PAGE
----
The German Governess and the English Novel

Dr Susan Bayley, Dawson College, Montreal


William Makepeace Thackeray had a grudge against German governesses. As a father with daughters of educable age, he was irritated by importunate German governesses “calling at all hours with high Dutch accents and reams of testimonials. One today, one yesterday, and a letter the day before and on going to dine Punch by Heavens! There was a letter from a German lady on my plate. And I don’t want a Ger-woman!” He got his revenge with his pen by creating the fictional Mlle Wallfisch, a grotesque German governess of voracious appetite, huge capacity for beer and deplorable table manners – all characteristics of the English stereotype of Germans. It must be said, though, that in the end he did employ a Fräulein to “finish” his teenage daughters. Thackeray’s experience piqued my interest in finding out more about real German governesses and their fictional counterparts.

Emily Mary Osborn, ‘The Governess’, 1860

To Thackeray German governesses seemed to be everywhere so I began by trying to estimate the number of German governesses who came to England between 1840 and 1901. During research for an article about gender, modern languages and the curriculum I had learned that French and music were the traditional “accomplishments” for girls. German, Italian and Spanish were desirable but no substitute for French, which was de rigueur. I therefore expected French governesses to outnumber German by far and turned to the decennial censuses to see if I was right.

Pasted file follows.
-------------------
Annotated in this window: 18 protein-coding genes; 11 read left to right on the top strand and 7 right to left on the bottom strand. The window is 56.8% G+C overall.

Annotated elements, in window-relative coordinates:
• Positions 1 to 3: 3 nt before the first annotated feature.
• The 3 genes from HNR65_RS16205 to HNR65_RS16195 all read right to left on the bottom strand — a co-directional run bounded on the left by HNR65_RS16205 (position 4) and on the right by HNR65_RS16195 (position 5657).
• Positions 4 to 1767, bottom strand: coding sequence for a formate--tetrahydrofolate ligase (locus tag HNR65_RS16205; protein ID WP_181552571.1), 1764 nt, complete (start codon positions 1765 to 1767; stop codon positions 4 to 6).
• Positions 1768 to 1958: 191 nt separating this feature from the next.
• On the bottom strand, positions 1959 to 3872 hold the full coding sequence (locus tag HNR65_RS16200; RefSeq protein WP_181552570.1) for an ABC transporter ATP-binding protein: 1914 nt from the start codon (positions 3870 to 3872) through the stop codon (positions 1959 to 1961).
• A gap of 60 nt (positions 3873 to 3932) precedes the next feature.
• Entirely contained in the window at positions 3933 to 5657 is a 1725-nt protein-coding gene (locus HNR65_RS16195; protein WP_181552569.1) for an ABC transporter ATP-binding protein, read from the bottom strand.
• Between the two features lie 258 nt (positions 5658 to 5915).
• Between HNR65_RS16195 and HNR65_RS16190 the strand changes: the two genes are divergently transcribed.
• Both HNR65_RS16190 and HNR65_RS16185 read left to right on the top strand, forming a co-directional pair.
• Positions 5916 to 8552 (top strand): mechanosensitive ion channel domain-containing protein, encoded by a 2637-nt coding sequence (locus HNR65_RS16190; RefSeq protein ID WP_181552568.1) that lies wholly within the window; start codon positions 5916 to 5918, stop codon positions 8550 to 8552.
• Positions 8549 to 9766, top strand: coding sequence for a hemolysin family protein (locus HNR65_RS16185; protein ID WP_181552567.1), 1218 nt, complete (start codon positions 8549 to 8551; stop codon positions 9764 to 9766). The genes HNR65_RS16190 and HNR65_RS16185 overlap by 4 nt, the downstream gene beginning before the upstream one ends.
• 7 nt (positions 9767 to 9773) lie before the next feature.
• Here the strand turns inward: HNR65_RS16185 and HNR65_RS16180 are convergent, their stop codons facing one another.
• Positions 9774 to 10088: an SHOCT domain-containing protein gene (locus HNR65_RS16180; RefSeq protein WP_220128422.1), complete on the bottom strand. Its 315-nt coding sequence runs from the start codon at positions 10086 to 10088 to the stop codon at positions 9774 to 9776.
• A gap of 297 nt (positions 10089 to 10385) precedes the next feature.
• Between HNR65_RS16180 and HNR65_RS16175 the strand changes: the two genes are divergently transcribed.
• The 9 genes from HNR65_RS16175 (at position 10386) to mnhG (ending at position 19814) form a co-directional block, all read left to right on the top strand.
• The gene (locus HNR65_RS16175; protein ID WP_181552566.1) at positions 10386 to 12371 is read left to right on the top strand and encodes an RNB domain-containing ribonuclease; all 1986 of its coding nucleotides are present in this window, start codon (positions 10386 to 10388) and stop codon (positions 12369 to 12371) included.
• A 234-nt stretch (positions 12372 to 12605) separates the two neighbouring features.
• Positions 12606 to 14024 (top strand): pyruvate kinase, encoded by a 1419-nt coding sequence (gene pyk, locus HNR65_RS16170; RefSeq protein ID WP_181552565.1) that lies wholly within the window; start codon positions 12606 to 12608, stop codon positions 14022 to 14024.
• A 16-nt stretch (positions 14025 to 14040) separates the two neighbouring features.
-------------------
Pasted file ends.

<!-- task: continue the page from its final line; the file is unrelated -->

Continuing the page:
By the way, I must interject here a note of thanks to for digitizing and putting them online. I remember only too well when I was trawling through the 1000-volume Irish University Press series of British parliamentary and other official papers for my doctoral dissertation. The editors Percy and Grace Ford had done a fine job of producing a subject-classified version of a mere 75 volumes, but there was one drawback: they were huge, folio-plus size volumes, heavy and unwieldy, and I remember struggling to heave them from upper shelves of the McGill University library to the readers’ tables. Thank goodness librarians preferred us not to re-shelve!

The censuses themselves present problems of accuracy to the researcher. Enumerators’ handwriting and spelling sometimes defy decryption. Understanding thick foreign accents and writing down unfamiliar names and places were not easy tasks, as can be seen from some of their efforts. Place names were often anglicized, hence Wortembury, Oldenbury, Memlenbury, Saxcobury, Hambury, and Heidelberry and the Grand Ducks of Badon! Alsage and Alsfiace were the closest some enumerators could get to Alsace. Frankfurt-am-Main appeared as Tranhfort, Frankport, Franeford, and Frankford-on-the Waine. Other gaffes were listing Caroline Hensinger as born in England, Germany (1851) and Esther Pfeister in Liverpool, Germany (1851). Sex was also confounding, as one governess was down as Peter Kachringer (1861), another as Thomas Wieter (1871). Despite these slips, the overall picture became clear to me. I had guessed wrong. In fact, German governesses were almost as numerous as French and by 1871 actually outnumbered them (1291 to 1067). In the words of one observer, “everyone know that, as for the German governess, her name is legion.”